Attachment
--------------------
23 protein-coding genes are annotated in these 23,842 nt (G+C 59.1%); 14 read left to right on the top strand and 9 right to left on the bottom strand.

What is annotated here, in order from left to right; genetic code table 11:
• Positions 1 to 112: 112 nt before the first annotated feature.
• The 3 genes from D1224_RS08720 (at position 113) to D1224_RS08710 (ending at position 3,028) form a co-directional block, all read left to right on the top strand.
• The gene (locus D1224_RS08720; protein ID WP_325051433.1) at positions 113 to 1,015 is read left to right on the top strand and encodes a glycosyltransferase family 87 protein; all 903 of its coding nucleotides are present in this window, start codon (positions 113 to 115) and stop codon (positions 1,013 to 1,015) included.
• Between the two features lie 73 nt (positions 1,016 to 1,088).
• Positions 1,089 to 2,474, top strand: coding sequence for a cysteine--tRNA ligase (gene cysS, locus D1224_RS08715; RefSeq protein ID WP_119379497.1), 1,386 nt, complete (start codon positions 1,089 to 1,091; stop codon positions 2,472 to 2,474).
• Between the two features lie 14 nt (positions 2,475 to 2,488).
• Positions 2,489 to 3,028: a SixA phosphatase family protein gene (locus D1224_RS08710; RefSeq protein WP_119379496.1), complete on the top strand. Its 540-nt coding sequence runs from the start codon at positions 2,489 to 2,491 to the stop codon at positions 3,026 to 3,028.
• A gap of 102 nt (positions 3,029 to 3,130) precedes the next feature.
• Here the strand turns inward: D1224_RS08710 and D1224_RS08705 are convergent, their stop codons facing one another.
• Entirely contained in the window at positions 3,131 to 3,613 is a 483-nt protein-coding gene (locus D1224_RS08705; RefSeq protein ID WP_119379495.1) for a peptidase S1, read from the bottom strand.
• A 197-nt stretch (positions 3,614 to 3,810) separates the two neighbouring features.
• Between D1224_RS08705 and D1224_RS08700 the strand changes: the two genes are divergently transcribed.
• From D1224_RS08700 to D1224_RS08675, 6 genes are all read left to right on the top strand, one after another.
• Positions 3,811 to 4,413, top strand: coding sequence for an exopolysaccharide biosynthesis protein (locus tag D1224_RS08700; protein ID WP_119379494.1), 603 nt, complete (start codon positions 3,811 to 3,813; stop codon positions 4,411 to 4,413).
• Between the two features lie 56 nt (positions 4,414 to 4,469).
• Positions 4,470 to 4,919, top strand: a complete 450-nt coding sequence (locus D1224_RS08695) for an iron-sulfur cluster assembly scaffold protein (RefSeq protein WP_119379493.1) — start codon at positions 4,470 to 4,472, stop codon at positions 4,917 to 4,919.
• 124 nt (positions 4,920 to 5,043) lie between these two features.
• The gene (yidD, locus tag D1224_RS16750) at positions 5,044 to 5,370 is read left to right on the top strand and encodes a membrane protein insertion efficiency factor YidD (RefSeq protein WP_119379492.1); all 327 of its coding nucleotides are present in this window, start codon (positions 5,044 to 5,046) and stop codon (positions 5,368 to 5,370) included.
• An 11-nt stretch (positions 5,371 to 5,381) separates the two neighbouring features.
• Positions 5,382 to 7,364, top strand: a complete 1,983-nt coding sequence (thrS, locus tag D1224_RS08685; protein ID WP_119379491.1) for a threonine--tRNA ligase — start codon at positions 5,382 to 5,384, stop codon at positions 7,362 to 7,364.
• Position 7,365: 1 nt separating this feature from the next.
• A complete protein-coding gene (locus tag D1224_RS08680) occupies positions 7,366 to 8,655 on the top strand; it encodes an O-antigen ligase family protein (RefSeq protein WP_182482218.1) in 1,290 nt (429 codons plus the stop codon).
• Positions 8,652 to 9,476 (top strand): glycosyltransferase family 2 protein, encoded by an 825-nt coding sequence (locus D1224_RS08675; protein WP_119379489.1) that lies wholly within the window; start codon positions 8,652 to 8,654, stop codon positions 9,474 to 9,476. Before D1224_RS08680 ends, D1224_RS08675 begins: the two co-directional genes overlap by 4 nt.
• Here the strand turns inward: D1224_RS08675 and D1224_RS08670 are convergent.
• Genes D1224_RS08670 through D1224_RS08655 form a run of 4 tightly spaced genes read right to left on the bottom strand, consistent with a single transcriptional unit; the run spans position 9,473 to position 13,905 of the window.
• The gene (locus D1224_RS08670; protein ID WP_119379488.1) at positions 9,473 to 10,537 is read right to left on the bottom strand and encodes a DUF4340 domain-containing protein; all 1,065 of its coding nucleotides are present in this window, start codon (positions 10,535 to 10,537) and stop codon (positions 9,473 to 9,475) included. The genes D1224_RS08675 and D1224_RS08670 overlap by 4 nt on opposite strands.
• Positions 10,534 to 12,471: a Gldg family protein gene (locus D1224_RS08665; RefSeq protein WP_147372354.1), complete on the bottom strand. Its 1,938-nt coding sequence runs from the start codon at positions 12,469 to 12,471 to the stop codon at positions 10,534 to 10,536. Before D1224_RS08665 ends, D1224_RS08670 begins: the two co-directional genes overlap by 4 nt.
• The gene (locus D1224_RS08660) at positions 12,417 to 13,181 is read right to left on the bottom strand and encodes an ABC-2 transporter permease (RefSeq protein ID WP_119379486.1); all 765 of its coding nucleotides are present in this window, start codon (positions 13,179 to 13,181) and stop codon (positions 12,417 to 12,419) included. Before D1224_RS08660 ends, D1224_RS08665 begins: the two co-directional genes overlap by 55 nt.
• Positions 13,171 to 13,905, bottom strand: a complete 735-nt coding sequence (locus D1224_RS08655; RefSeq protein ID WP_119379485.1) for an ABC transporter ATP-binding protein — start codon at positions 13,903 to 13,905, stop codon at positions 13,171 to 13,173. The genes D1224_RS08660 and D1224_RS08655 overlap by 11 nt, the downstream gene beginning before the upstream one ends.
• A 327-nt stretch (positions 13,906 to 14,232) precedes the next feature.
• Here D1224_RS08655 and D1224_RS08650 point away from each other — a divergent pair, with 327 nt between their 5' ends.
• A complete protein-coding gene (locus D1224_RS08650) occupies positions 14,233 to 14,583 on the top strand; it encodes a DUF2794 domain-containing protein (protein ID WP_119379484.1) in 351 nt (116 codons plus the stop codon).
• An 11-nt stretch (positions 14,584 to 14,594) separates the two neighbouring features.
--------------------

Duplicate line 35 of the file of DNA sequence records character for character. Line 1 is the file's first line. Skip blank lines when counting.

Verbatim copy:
• An 11-nt stretch (positions 14,584 to 14,594) separates the two neighbouring features.